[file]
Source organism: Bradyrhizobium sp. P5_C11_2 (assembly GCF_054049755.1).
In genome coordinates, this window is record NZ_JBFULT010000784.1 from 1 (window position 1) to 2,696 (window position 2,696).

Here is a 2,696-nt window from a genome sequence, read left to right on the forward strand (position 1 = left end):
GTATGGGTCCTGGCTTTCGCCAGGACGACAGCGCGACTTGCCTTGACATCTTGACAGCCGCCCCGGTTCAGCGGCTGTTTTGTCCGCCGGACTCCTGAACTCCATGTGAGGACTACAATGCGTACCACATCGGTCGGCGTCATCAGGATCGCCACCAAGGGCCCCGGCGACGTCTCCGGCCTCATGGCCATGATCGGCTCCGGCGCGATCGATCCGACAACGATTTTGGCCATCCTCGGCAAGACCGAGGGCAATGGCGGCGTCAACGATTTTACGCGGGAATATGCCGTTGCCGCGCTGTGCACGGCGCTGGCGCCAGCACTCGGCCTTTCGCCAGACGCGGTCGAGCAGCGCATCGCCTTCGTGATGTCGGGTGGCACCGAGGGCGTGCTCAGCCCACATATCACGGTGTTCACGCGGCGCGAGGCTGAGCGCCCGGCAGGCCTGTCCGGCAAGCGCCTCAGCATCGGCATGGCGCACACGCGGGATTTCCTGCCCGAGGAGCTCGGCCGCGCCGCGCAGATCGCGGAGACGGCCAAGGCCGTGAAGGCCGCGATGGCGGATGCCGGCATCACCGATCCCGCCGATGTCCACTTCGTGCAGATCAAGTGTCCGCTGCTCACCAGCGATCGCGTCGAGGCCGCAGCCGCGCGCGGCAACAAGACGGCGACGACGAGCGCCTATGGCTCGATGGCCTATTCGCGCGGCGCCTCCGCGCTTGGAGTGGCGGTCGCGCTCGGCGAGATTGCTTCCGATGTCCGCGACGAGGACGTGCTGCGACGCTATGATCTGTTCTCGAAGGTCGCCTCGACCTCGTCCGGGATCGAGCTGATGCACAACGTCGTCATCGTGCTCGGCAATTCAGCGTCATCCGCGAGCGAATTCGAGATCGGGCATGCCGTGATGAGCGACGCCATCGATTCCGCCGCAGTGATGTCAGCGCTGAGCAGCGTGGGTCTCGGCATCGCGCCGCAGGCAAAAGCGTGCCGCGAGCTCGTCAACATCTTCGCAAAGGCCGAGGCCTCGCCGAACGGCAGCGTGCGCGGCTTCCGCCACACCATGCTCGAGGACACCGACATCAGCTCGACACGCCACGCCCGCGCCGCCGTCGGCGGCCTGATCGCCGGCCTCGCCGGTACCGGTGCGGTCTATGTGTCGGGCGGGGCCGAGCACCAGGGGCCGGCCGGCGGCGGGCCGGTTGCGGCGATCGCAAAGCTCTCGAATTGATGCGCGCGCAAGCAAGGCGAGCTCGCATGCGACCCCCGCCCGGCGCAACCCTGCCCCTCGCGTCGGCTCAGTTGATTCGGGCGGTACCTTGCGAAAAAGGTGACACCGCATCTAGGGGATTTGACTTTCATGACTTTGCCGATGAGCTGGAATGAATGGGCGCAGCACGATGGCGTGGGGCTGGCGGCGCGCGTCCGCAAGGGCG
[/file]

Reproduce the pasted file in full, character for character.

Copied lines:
Source organism: Bradyrhizobium sp. P5_C11_2 (assembly GCF_054049755.1).
In genome coordinates, this window is record NZ_JBFULT010000784.1 from 1 (window position 1) to 2,696 (window position 2,696).

Here is a 2,696-nt window from a genome sequence, read left to right on the forward strand (position 1 = left end):
GTATGGGTCCTGGCTTTCGCCAGGACGACAGCGCGACTTGCCTTGACATCTTGACAGCCGCCCCGGTTCAGCGGCTGTTTTGTCCGCCGGACTCCTGAACTCCATGTGAGGACTACAATGCGTACCACATCGGTCGGCGTCATCAGGATCGCCACCAAGGGCCCCGGCGACGTCTCCGGCCTCATGGCCATGATCGGCTCCGGCGCGATCGATCCGACAACGATTTTGGCCATCCTCGGCAAGACCGAGGGCAATGGCGGCGTCAACGATTTTACGCGGGAATATGCCGTTGCCGCGCTGTGCACGGCGCTGGCGCCAGCACTCGGCCTTTCGCCAGACGCGGTCGAGCAGCGCATCGCCTTCGTGATGTCGGGTGGCACCGAGGGCGTGCTCAGCCCACATATCACGGTGTTCACGCGGCGCGAGGCTGAGCGCCCGGCAGGCCTGTCCGGCAAGCGCCTCAGCATCGGCATGGCGCACACGCGGGATTTCCTGCCCGAGGAGCTCGGCCGCGCCGCGCAGATCGCGGAGACGGCCAAGGCCGTGAAGGCCGCGATGGCGGATGCCGGCATCACCGATCCCGCCGATGTCCACTTCGTGCAGATCAAGTGTCCGCTGCTCACCAGCGATCGCGTCGAGGCCGCAGCCGCGCGCGGCAACAAGACGGCGACGACGAGCGCCTATGGCTCGATGGCCTATTCGCGCGGCGCCTCCGCGCTTGGAGTGGCGGTCGCGCTCGGCGAGATTGCTTCCGATGTCCGCGACGAGGACGTGCTGCGACGCTATGATCTGTTCTCGAAGGTCGCCTCGACCTCGTCCGGGATCGAGCTGATGCACAACGTCGTCATCGTGCTCGGCAATTCAGCGTCATCCGCGAGCGAATTCGAGATCGGGCATGCCGTGATGAGCGACGCCATCGATTCCGCCGCAGTGATGTCAGCGCTGAGCAGCGTGGGTCTCGGCATCGCGCCGCAGGCAAAAGCGTGCCGCGAGCTCGTCAACATCTTCGCAAAGGCCGAGGCCTCGCCGAACGGCAGCGTGCGCGGCTTCCGCCACACCATGCTCGAGGACACCGACATCAGCTCGACACGCCACGCCCGCGCCGCCGTCGGCGGCCTGATCGCCGGCCTCGCCGGTACCGGTGCGGTCTATGTGTCGGGCGGGGCCGAGCACCAGGGGCCGGCCGGCGGCGGGCCGGTTGCGGCGATCGCAAAGCTCTCGAATTGATGCGCGCGCAAGCAAGGCGAGCTCGCATGCGACCCCCGCCCGGCGCAACCCTGCCCCTCGCGTCGGCTCAGTTGATTCGGGCGGTACCTTGCGAAAAAGGTGACACCGCATCTAGGGGATTTGACTTTCATGACTTTGCCGATGAGCTGGAATGAATGGGCGCAGCACGATGGCGTGGGGCTGGCGGCGCGCGTCCGCAAGGGCG